Lover at Last

Lover at Last

Title: Lover at Last (Black Dagger Brotherhood)
Author: J.R. Ward
Cover Artist: managed by the publisher
Publisher: Berkley
Buy link: (Second Edition)
Genre: Urban Fantasy, Paranormal Romance
Length: (591 pages)
Rating: unrated

A Guest Review by Larissa

Review Summary: Blay and Qhuinn’s highly anticipated story that fell a little short of the mark, but did have its ups.


Blurb: Qhuinn, son of no one, is used to being on his own. Disavowed from his bloodline, shunned by the aristocracy, he has finally found an identity as one of the most brutal fighters in the war against the Lessening Society. But his life is not complete. Even as the prospect of having a family of his own seems to be within reach, he is empty on the inside, his heart given to another….

Blay, after years of unrequited love, has moved on from his feelings for Qhuinn. And it’s about time: it seems Qhuinn has found his perfect match in a Chosen female, and they are going to have a young. It’s hard for Blay to see the new couple together, but building your life around a pipe dream is just a heartbreak waiting to happen. And Qhuinn needs to come to terms with some dark things before he can move forward…

Fate seems to have taken these vampire soldiers in different directions… but as the battle over the race’s throne intensifies, and new players on the scene in Caldwell create mortal danger for the Brotherhood, Qhuinn finally learns the true definition of courage, and two hearts who are meant to be together… finally become one.

Review: Ladies and Gentlemen, I’m here to talk to you about the Black Dagger Brotherhood. So sit down, relax, and get a drink because we’re going to be here for a while.

No, I didn’t forget to rate this book. This book is left unrated because this is going to be the one instant where you get to make up your own minds, since I can’t make up mine. I’m torn between a 5 star for effort and a 1 star for the pond of piranhas on crack this book is.

This is not an easy book to review for me. Lover at Last was one of the single most anticipated stories. Okay, apart from the Draegan Lords by M.L. Rhodes that is. Not only because Lover at Last is a mainstream m/m book (You can say a lot about this author, but she sure got brass balls), but because Qhuinn and Blay’s story has been told over the last 8 years, give or take. Imagine getting snippets about one of your favorite gay couples in mainstream literature only to hear that they finally get their own book? Yup.

So I went into this book with high expectations. Probably too high. And got quite the let down in a way. Even if I still love Qhuinn and Blay and was extremely bouncy happy dance excited to see their story. So bear with me through this review.

I’m going to split this review up in a few sections so you don’t have to struggle through everything.

Also note: THIS REVIEW CONTAINS MAJOR SPOILERS. Read at your own risk.

The Black Dagger Brotherhood
The BDB is a mainstream, predominantly hetero urban fantasy/paranormal romance series that now spans 12 books. The series focuses on a vampire race’s struggles against “de-souled humans” made by The Omega called the Lessening Society, through a band of highly trained vampire warriors called the Black Dagger Brotherhood. All the brothers are big, strong, rough, tough, manly men who wear shitkickers and leather and are very fond of their weapons and toys. And I do mean very fond.

Qhuinn and Blay are not inducted the BDB, but they are warriors who fight with the brothers along with a few others. Their story has been told through pieces in almost all the previous books. So if you haven’t read any of the other books in this series, it might be hard to understand what is going on. I definitely would not recommend reading Lover at Last as a stand-alone.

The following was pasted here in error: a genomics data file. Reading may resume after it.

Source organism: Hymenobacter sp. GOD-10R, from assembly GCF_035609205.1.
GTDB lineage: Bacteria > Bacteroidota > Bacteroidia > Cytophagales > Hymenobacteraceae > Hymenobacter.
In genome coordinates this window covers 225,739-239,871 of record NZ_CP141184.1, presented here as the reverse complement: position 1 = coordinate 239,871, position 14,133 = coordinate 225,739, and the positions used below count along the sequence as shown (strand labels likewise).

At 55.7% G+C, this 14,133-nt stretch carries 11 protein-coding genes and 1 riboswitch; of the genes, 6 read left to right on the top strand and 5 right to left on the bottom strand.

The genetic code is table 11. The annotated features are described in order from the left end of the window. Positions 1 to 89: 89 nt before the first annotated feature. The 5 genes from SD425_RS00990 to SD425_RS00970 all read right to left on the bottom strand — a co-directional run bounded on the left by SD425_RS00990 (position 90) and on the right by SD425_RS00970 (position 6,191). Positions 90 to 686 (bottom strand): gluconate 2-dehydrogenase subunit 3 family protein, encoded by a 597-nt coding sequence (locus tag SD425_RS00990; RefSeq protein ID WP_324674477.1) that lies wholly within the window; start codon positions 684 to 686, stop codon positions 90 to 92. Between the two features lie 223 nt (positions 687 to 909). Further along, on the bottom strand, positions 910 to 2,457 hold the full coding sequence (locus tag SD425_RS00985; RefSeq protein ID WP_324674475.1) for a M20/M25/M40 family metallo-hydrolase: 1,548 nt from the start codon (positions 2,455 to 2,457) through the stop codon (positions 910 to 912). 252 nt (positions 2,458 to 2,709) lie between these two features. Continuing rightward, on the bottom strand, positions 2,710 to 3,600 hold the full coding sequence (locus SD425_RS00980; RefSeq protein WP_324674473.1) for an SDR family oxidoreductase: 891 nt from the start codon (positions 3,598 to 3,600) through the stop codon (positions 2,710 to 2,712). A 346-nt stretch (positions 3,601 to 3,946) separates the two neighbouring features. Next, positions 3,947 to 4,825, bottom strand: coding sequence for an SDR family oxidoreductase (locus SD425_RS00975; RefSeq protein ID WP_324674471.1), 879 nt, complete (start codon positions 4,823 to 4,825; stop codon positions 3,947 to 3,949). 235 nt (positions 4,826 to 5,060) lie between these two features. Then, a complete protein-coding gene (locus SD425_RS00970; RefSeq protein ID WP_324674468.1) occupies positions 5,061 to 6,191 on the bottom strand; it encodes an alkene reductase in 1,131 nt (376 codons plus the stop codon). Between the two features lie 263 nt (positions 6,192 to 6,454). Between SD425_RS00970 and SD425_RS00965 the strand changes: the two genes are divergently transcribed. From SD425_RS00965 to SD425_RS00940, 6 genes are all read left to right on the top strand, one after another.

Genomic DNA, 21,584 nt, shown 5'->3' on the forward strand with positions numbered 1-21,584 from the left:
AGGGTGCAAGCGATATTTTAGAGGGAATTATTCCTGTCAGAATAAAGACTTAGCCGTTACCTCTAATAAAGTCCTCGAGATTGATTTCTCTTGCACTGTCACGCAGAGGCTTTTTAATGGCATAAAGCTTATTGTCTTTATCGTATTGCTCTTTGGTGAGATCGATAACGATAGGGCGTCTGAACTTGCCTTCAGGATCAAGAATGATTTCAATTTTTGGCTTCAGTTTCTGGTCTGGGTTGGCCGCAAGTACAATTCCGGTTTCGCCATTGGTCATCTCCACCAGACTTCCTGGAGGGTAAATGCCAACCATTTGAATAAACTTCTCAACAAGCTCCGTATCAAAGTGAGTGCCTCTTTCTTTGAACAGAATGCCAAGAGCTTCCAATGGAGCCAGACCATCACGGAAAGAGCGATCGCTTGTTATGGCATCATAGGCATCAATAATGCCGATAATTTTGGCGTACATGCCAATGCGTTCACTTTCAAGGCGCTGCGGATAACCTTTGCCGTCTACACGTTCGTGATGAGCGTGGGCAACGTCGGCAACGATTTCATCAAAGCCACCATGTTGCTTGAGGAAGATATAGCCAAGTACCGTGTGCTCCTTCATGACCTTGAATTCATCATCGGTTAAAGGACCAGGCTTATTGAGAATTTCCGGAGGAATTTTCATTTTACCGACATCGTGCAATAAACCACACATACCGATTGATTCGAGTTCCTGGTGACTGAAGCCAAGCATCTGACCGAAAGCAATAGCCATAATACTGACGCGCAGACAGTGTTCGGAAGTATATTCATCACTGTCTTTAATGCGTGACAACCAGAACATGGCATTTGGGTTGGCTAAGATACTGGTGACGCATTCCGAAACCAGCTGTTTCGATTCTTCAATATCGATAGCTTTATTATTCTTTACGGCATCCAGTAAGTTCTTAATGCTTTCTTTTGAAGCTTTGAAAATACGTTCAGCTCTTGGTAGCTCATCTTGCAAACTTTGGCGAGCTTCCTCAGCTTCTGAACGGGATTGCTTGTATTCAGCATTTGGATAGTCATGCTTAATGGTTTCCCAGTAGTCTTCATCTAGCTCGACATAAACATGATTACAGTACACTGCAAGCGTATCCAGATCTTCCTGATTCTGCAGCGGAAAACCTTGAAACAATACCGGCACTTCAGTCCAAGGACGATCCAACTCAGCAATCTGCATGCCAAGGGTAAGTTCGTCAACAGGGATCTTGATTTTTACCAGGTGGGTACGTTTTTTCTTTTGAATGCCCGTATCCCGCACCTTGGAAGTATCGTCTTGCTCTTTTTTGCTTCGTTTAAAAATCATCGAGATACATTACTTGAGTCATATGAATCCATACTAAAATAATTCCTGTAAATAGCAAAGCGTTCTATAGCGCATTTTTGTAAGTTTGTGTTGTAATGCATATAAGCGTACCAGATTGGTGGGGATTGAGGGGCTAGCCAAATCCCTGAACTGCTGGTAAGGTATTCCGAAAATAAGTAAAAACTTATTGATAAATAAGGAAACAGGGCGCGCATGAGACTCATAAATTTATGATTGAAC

What worked for me
QHUINN AND BLAYLOCK FINALLY GOT THEIR OWN STORY!!!! Okay, sorry for shouting, but it’s definitely a plus.

While the execution of this story left something to be desired of, it was good to read their story. It gives more insight into who both characters are and especially Qhuinn. We find out a lot more about his past. Qhuinn’s relationship with his parents and siblings was always very rocky because of his mismatched eyes. It made him imperfect for the aristocracy and from birth he was punished for it. During Lover at Last we get snippets of the past with his parents and we finally find out what happened the night of the Honour Guard.

Qhuinn always found a haven with Blay. His parents who, while aristocracy or glymera, never cared for imperfections and thus didn’t care that Qhuinn was less than perfect in physical appearance. Blay’s parents are very open and loving and that resulted in Blay being a kind and caring person, often putting others’ needs before his own. But I’m getting away from my point. It’s very cool and awesome how Blay’s parents handle their son’s coming out. It was definitely a highlight of the story.

What I also very much liked in this story was Wrath (the King, but also leader of the BDB) taking more of a stand and re-writing the laws pertaining to introducing new members into the Brotherhood. It was sorely needed as most of the Brothers are results of selective breeding within the race.
Qhuinn is the first Brother that is not a result of the selective breeding and it’s a good boost for Qhuinn’s self-esteem since he feels quite the outcast.

There is quite some action in this story and there is an incident with a plane and Qhuinn that highlights perfectly who Qhuinn is. It’s an attention grabber. Guaranteed to keep you on the edge of your seat.

Now we’re going over into territory of what didn’t work for me. The ending is very sweet and cool. Qhuinn finally does something for Blay instead of the other way around. I had to laugh when I read about Qhuinn in a tuxedo. Hell, the guy almost didn’t know what it was. He’s all leather, piercings (did I mention he has a Prince Albert?) and boots. The epitome of manliness. Unfortunately it was the only sweet, romantic scene between them. The rest was all laced with a heavy dose of emo.

Oh, did I mention that Qhuinn trashes Havers, the stuck-up, arrogant asswipe of a doctor? Epic!

What didn’t work for me
I’m afraid this is probably going to be longer than the other section.